Digital Illustration: Adobe Fresco & Adobe Illustrator | Ali Hooten | Skillshare

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Digital Illustration: Adobe Fresco & Adobe Illustrator

teacher avatar Ali Hooten, Illustrator & Pattern Designer

Watch this class and thousands more

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Taught by industry leaders & working professionals
Topics include illustration, design, photography, and more

Watch this class and thousands more

Get unlimited access to every class
Taught by industry leaders & working professionals
Topics include illustration, design, photography, and more

Lessons in This Class

    • 1.



    • 2.

      Class Project


    • 3.

      Pros & Cons of Vector Art


    • 4.

      My Process in a Nutshell


    • 5.

      Brush Setup on the iPad


    • 6.

      Drawing in Adobe Fresco


    • 7.

      Illustration Cleanup


    • 8.

      Recolor Illustration


    • 9.

      Resizing & Exporting Files


    • 10.

      Free Goodies


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About This Class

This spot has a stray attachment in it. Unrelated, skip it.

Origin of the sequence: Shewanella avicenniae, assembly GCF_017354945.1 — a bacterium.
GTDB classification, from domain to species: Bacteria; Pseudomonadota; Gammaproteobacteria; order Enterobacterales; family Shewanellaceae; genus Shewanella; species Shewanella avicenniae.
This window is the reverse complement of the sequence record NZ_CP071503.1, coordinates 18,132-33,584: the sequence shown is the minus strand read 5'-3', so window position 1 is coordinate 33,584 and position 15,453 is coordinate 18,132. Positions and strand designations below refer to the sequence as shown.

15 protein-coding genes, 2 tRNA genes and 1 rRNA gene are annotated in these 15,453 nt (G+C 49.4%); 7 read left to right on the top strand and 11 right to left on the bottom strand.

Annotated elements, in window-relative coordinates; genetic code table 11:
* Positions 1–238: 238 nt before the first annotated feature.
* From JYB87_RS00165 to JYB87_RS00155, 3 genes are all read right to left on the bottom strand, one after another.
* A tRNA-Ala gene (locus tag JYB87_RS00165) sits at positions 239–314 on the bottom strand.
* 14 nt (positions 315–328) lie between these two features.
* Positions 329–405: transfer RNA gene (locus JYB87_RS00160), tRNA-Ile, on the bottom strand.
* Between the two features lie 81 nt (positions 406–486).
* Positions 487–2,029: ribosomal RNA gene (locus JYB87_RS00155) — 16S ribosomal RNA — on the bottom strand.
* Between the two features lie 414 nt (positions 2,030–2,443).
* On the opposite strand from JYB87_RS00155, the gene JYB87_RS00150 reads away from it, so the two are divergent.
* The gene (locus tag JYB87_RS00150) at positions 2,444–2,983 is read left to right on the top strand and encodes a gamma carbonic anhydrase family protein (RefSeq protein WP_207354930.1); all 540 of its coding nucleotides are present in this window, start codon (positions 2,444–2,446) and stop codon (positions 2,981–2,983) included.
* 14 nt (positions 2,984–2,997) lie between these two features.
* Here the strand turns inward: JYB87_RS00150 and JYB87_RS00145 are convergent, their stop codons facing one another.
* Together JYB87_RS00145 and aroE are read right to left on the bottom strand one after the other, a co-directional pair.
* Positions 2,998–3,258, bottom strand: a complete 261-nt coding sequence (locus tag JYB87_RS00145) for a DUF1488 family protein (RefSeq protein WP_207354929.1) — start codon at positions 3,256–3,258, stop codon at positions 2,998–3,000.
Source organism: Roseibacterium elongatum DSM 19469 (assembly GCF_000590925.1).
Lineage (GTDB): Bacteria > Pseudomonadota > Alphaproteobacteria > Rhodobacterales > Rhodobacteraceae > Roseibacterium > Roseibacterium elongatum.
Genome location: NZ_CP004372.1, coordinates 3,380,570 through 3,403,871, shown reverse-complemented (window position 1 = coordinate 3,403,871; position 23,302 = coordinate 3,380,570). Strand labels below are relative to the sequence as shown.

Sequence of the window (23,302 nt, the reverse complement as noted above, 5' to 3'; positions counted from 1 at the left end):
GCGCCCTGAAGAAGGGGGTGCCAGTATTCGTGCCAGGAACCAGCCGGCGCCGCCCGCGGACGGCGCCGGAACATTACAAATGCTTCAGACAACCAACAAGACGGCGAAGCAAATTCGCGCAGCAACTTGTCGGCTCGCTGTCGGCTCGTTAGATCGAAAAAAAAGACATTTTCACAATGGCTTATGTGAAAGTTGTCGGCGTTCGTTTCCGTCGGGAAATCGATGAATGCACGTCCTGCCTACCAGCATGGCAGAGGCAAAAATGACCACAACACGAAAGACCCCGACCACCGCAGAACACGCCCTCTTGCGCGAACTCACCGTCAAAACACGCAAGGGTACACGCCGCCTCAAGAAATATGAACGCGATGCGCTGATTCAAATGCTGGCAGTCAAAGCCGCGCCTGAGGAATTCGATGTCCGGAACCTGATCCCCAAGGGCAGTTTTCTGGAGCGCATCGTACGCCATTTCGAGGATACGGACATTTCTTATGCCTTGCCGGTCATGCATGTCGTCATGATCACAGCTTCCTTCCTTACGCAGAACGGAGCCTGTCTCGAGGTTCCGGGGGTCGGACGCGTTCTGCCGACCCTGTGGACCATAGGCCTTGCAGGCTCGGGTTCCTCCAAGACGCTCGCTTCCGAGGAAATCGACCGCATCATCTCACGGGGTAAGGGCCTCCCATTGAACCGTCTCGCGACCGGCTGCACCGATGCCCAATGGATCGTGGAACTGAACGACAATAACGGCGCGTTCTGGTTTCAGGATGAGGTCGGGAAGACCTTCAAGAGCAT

Learn how to create vector illustrations using Adobe Fresco on the iPad and editing them professionally in Adobe Illustrator on your laptop or desktop computer. I walk through my entire process in a nutshell, from the early concept sketch to the final illustration ready to print or place in your illustration portfolio.

As a professional illustrator, once architect, I have been using the Adobe products and refining my process for over 15 years. Since the days of hand drawing, scanning, editing, and "vectorizing" to the modern technology available today, I am excited to share my process using a stylus pen to draw on the iPad.

Please be sure you have Adobe Fresco on the iPad and Adobe Illustrator for the desktop/laptop to follow along. I have included some free resources to download to refer back to my steps, in a nutshell, along with a few other tips and tricks that I find super helpful! Download a pdf guide all about digital illustration using the link below.

Meet Your Teacher

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Ali Hooten

Illustrator & Pattern Designer


Hello and welcome! This is the place to find courses on illustration, surface pattern design, and general organization as a designer.